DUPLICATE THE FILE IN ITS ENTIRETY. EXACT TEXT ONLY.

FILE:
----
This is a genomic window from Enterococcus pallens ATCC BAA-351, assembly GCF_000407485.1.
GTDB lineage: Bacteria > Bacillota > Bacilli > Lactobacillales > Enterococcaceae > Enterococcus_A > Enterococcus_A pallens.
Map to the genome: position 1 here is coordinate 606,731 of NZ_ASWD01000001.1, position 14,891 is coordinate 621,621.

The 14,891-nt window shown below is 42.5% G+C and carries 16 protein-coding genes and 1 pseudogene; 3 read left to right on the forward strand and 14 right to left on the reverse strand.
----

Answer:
This is a genomic window from Enterococcus pallens ATCC BAA-351, assembly GCF_000407485.1.
GTDB lineage: Bacteria > Bacillota > Bacilli > Lactobacillales > Enterococcaceae > Enterococcus_A > Enterococcus_A pallens.
Map to the genome: position 1 here is coordinate 606,731 of NZ_ASWD01000001.1, position 14,891 is coordinate 621,621.

The 14,891-nt window shown below is 42.5% G+C and carries 16 protein-coding genes and 1 pseudogene; 3 read left to right on the forward strand and 14 right to left on the reverse strand.